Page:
Fundamentally, faith is not a belief in the articles of the creed, but the willingness to trust Jesus: trust his worldview, his vision, and his word.
Jesus’ worldview is that God’s Realm is now active in life; his vision is that God’s Love for God’s children heals diseases of body, mind, and soul; and his word is his call to each person to trust and obey him.
If the lepers ignore Jesus and just stand there staring at their wounds, waiting for proof before obeying, it’s likely nothing happens to their skin. Likewise, if the paralyzed man just sits on his mat when Jesus tells him to take up his mat and walk, he’d might still be a paralyzed.
So, the ten who obey, in spite of what their senses tell them, are a gospel lesson themselves. It is appropriate for us not only to admire their faith, and but also ask how we might deepen our own faith.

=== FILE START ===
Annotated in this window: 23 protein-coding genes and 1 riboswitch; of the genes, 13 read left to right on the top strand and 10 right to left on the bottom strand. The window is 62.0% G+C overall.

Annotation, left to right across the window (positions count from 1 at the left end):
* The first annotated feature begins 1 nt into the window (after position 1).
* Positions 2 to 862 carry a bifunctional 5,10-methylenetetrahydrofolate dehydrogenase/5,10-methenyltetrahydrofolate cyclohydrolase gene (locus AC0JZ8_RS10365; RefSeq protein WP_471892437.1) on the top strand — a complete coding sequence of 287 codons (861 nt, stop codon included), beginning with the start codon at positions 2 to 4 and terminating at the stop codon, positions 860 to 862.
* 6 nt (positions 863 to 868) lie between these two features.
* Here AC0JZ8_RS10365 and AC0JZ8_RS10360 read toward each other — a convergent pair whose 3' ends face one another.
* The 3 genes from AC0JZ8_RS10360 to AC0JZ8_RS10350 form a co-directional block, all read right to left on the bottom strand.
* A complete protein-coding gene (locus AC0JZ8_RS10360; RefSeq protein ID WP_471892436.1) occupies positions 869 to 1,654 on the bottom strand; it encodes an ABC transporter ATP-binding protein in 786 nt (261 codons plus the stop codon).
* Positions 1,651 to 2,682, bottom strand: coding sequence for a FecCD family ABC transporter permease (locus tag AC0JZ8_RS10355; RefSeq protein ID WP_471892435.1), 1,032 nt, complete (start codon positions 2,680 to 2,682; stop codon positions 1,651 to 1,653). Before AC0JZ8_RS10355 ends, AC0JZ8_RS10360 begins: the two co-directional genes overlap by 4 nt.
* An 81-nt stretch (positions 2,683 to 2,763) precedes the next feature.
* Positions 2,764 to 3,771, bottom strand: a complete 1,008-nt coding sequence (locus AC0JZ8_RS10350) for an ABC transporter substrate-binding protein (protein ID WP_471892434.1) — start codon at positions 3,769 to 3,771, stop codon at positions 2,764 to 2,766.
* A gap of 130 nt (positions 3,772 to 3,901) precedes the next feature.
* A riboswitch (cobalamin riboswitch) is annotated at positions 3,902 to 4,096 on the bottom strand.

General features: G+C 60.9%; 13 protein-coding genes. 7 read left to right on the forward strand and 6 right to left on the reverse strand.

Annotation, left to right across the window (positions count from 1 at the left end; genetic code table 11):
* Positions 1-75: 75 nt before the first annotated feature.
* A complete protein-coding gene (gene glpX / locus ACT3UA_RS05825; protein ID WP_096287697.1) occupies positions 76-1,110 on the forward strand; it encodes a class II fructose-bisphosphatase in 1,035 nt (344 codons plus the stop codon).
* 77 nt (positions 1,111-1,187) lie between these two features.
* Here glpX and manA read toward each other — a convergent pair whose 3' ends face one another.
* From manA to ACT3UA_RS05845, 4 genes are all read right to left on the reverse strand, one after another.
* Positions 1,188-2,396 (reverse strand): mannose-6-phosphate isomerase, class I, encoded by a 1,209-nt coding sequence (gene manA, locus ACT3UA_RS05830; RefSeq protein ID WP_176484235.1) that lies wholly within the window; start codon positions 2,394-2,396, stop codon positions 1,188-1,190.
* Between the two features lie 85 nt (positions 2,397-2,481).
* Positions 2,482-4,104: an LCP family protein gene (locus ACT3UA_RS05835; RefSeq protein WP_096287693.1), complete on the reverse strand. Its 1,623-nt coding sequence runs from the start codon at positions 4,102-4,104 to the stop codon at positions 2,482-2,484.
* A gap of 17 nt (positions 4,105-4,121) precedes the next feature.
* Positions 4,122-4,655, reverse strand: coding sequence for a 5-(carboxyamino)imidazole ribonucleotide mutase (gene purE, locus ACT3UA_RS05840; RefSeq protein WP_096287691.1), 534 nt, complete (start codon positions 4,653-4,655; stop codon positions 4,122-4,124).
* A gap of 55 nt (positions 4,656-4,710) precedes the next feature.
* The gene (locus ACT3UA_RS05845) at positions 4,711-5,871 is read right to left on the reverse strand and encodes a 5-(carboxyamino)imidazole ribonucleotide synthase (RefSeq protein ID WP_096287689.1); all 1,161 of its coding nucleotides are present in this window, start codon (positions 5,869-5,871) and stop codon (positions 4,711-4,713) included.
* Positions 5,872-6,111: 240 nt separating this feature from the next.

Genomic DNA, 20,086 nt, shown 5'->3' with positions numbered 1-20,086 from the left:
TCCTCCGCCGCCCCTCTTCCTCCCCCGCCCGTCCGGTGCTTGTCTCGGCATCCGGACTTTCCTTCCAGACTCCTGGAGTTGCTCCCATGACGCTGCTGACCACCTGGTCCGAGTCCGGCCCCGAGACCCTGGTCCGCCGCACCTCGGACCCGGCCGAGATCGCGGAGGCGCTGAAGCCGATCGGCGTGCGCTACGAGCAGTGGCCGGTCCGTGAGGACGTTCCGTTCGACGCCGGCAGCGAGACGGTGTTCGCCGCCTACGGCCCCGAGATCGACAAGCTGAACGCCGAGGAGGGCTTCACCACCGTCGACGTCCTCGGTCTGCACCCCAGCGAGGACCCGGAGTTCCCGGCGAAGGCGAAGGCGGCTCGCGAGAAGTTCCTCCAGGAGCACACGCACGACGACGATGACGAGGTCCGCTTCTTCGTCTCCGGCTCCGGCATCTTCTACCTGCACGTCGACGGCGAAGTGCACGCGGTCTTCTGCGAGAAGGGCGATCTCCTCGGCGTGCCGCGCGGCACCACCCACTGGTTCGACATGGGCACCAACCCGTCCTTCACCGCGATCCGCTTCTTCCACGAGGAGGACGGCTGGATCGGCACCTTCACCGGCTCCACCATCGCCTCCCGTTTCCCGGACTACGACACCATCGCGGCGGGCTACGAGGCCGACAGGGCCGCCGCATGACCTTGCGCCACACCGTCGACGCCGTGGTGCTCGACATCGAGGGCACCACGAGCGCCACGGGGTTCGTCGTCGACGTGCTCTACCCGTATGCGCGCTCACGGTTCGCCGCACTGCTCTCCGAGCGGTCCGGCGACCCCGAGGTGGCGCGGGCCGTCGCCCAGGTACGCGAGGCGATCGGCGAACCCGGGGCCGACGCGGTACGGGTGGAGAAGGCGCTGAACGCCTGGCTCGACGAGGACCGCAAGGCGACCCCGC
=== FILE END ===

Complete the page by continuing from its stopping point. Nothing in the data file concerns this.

One proven way to deepen faith is to contemplate the sayings of Jesus about the power, presence, and performance of the Realm of God. For example, we can meditate on sayings of Jesus, like, “the kingdom of God is among you and within you”, or “fear not little flock it is my father’s good pleasure to give you the kingdom”; or, “Ask, and you shall receive, seek and you will find, knock and the door will be open to you”; or “seek first the kingdom of God and all these good things will be given to you”.
To meditate regularly on the Word of Jesus, who is the Word of God, opens our being to experience the Goodness and Life of God for us.